A quantum computer maintains a sequence of qubits. A single qubit can represent a one, a zero, or, crucially, any quantum superposition of these; moreover, a pair of qubits can be in any quantum superposition of 4 states, and three qubits in any superposition of 8. In general a quantum computer with n qubits can be in an arbitrary superposition of up to 2n different states simultaneously (this compares to a normal computer that can only be in one of these 2n states at any one time). A quantum computer operates by manipulating those qubits with a fixed sequence of quantum logic gates. The sequence of gates to be applied is called a quantum algorithm.An example of an implementation of qubits for a quantum computer could start with the use of particles with two spin states: “down” and “up” (typically written and , or and ). But in fact any system possessing an observable quantity A which is conserved under time evolution and such that A has at least two discrete and sufficiently spaced consecutive eigenvalues, is a suitable candidate for implementing a qubit. This is true because any such system can be mapped onto an effective spin-1/2 system.
Bits vs. qubits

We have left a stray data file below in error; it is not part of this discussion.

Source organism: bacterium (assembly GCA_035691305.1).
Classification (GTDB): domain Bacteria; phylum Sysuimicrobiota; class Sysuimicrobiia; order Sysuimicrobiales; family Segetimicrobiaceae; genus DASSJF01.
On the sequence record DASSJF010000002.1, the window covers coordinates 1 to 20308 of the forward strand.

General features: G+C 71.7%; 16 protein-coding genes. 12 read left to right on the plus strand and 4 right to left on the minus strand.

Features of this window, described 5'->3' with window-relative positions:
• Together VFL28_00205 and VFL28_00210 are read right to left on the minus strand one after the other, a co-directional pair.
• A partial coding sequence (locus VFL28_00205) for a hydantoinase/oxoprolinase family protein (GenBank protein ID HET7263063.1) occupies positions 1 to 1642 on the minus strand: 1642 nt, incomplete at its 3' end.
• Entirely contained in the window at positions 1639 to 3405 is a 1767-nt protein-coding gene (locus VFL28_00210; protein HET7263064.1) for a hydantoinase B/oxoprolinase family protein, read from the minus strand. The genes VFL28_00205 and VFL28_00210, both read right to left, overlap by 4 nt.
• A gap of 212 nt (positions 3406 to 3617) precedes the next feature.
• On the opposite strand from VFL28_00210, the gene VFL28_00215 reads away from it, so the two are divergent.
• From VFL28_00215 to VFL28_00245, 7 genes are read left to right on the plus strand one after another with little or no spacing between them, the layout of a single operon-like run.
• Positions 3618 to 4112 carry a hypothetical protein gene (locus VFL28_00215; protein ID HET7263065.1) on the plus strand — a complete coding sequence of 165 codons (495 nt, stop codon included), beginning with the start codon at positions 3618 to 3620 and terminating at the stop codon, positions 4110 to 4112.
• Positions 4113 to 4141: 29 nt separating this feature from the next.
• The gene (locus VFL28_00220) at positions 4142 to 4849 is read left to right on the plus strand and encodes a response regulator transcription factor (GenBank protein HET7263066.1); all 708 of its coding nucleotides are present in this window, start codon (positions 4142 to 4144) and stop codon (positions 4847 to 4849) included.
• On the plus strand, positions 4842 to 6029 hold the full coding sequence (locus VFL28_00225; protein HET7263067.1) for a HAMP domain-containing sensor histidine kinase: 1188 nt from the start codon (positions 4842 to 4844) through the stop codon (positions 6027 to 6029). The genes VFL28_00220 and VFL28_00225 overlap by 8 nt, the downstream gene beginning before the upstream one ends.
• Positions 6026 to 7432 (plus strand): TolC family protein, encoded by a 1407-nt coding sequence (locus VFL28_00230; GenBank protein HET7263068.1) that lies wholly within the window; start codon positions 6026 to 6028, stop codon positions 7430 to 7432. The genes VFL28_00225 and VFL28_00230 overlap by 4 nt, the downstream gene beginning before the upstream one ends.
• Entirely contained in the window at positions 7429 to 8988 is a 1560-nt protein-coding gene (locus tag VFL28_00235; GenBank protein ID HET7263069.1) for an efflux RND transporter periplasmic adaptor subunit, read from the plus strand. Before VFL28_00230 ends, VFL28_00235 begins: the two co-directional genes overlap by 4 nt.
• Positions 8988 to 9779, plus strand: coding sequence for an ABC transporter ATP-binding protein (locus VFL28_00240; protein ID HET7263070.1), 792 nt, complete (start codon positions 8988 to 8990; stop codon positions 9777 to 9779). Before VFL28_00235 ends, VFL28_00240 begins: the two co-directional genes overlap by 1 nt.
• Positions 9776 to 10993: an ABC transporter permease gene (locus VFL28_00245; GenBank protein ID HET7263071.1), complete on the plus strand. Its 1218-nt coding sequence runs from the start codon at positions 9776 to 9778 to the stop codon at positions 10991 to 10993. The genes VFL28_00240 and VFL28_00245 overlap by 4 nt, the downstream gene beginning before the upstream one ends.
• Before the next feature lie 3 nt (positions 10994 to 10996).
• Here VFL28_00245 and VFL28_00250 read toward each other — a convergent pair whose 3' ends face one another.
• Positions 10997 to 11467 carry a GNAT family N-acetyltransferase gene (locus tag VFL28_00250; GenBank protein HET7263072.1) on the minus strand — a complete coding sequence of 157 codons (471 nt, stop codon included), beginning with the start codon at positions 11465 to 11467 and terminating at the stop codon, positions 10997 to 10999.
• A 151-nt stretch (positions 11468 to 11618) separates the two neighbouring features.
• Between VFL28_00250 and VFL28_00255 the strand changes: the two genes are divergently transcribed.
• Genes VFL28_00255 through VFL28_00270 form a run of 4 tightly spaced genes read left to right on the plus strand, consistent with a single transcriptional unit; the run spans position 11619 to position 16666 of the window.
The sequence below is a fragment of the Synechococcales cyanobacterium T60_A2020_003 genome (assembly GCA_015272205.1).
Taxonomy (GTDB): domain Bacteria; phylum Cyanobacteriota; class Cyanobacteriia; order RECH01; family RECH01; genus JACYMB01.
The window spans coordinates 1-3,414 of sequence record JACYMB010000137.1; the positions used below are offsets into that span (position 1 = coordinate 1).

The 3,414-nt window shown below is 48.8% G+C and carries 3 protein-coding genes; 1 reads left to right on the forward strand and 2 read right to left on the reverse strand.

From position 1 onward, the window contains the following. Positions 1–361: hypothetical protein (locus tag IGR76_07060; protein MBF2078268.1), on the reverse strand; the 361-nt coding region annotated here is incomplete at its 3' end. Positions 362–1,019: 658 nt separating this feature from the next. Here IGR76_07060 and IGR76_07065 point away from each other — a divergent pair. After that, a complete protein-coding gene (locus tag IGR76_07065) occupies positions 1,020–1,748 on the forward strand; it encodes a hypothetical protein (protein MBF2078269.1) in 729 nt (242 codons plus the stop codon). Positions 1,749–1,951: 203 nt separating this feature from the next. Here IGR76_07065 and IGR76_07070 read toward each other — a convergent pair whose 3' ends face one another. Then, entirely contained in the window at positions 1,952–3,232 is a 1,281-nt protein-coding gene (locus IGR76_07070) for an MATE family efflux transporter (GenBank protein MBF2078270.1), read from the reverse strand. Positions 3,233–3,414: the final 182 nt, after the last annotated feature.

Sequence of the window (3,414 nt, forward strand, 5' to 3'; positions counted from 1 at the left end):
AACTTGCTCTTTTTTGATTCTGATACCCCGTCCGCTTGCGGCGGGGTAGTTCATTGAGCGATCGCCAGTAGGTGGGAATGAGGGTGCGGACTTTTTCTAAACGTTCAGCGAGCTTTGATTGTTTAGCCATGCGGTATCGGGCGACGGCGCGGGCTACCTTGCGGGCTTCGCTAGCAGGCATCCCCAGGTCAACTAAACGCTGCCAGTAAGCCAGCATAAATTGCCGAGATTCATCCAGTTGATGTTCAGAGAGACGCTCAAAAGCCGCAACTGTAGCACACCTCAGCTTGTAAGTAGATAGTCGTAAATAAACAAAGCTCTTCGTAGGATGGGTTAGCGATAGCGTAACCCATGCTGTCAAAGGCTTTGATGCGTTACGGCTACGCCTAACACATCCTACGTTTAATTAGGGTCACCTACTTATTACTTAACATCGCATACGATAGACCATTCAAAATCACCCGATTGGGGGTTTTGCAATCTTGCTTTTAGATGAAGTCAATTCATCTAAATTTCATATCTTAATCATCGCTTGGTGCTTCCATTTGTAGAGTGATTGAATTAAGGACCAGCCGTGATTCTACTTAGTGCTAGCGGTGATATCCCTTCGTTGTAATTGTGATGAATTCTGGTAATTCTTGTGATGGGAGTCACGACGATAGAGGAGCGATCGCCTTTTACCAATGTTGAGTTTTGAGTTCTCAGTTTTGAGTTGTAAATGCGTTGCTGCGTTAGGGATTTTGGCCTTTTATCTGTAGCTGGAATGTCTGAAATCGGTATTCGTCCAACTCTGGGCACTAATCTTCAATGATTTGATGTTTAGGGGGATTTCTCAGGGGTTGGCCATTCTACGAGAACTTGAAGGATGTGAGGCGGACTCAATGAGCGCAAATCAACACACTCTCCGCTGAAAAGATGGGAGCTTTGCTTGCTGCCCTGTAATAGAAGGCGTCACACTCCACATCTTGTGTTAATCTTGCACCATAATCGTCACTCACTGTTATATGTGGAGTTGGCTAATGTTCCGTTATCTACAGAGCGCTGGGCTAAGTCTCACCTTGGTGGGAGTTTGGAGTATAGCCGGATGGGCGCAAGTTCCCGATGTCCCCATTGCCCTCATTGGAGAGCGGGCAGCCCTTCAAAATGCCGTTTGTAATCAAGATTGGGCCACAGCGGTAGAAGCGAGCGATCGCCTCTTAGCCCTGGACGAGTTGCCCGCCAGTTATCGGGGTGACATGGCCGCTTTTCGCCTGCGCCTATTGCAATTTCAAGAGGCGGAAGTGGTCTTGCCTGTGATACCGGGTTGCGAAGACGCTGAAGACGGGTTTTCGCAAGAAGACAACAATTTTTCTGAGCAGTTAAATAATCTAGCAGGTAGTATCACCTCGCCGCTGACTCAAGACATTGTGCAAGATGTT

Qubits are made up of controlled particles and the means of control (e.g. devices that trap particles and switch them from one state to another). Consider first a classical computer that operates on a three-bit register. The state of the computer at any time is a probability distribution over the 23 = 8 different three-bit strings 000, 001, …, 111. If it is a deterministic computer, then it is in exactly one of these states with probability 1. The state of a three-qubit quantum computer is similarly described by an eight-dimensional vector (a,b,c,d,e,f,g,h), called a wave function. However, instead of adding to one, the sum of the squares of the coefficient magnitudes, | a | 2 + | b | 2 + … + | h | 2, must equal one. Moreover, the coefficients are complex numbers. Since states are represented by complex wavefunctions, two states being added together will undergo interference. This is a key difference between quantum computing and probabilistic classical computing.